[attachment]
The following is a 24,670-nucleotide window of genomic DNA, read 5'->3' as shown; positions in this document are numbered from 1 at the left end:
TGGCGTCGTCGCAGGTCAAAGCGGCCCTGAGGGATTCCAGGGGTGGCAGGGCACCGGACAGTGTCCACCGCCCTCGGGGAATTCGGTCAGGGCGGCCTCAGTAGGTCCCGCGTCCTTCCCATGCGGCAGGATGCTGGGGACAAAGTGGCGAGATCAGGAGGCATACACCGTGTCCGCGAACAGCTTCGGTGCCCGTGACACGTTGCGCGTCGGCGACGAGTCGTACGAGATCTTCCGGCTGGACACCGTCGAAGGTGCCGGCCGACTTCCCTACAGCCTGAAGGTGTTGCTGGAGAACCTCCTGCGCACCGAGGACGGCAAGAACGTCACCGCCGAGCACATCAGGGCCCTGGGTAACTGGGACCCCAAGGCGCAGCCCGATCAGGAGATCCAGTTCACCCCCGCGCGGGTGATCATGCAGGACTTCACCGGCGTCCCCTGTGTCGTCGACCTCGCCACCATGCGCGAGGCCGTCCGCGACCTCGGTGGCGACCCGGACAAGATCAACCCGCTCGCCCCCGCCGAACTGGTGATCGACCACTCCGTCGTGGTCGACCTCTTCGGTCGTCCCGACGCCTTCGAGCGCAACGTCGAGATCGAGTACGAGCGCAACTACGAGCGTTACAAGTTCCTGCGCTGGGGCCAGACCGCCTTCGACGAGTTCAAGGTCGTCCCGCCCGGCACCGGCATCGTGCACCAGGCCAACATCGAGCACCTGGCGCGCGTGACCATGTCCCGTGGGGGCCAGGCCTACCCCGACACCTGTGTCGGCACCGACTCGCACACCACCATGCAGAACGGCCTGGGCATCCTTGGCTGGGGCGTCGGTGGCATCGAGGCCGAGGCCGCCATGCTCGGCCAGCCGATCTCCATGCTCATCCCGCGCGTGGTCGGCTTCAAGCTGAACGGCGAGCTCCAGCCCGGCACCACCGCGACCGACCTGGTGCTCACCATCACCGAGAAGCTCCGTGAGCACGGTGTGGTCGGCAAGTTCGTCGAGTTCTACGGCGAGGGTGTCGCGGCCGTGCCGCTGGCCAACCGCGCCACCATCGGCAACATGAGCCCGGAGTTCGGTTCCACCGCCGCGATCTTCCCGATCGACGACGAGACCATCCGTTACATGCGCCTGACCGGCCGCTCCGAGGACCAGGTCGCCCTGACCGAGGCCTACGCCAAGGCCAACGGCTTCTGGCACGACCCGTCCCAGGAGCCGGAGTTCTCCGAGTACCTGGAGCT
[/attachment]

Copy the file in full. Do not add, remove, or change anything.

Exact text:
The following is a 24,670-nucleotide window of genomic DNA, read 5'->3' as shown; positions in this document are numbered from 1 at the left end:
TGGCGTCGTCGCAGGTCAAAGCGGCCCTGAGGGATTCCAGGGGTGGCAGGGCACCGGACAGTGTCCACCGCCCTCGGGGAATTCGGTCAGGGCGGCCTCAGTAGGTCCCGCGTCCTTCCCATGCGGCAGGATGCTGGGGACAAAGTGGCGAGATCAGGAGGCATACACCGTGTCCGCGAACAGCTTCGGTGCCCGTGACACGTTGCGCGTCGGCGACGAGTCGTACGAGATCTTCCGGCTGGACACCGTCGAAGGTGCCGGCCGACTTCCCTACAGCCTGAAGGTGTTGCTGGAGAACCTCCTGCGCACCGAGGACGGCAAGAACGTCACCGCCGAGCACATCAGGGCCCTGGGTAACTGGGACCCCAAGGCGCAGCCCGATCAGGAGATCCAGTTCACCCCCGCGCGGGTGATCATGCAGGACTTCACCGGCGTCCCCTGTGTCGTCGACCTCGCCACCATGCGCGAGGCCGTCCGCGACCTCGGTGGCGACCCGGACAAGATCAACCCGCTCGCCCCCGCCGAACTGGTGATCGACCACTCCGTCGTGGTCGACCTCTTCGGTCGTCCCGACGCCTTCGAGCGCAACGTCGAGATCGAGTACGAGCGCAACTACGAGCGTTACAAGTTCCTGCGCTGGGGCCAGACCGCCTTCGACGAGTTCAAGGTCGTCCCGCCCGGCACCGGCATCGTGCACCAGGCCAACATCGAGCACCTGGCGCGCGTGACCATGTCCCGTGGGGGCCAGGCCTACCCCGACACCTGTGTCGGCACCGACTCGCACACCACCATGCAGAACGGCCTGGGCATCCTTGGCTGGGGCGTCGGTGGCATCGAGGCCGAGGCCGCCATGCTCGGCCAGCCGATCTCCATGCTCATCCCGCGCGTGGTCGGCTTCAAGCTGAACGGCGAGCTCCAGCCCGGCACCACCGCGACCGACCTGGTGCTCACCATCACCGAGAAGCTCCGTGAGCACGGTGTGGTCGGCAAGTTCGTCGAGTTCTACGGCGAGGGTGTCGCGGCCGTGCCGCTGGCCAACCGCGCCACCATCGGCAACATGAGCCCGGAGTTCGGTTCCACCGCCGCGATCTTCCCGATCGACGACGAGACCATCCGTTACATGCGCCTGACCGGCCGCTCCGAGGACCAGGTCGCCCTGACCGAGGCCTACGCCAAGGCCAACGGCTTCTGGCACGACCCGTCCCAGGAGCCGGAGTTCTCCGAGTACCTGGAGCT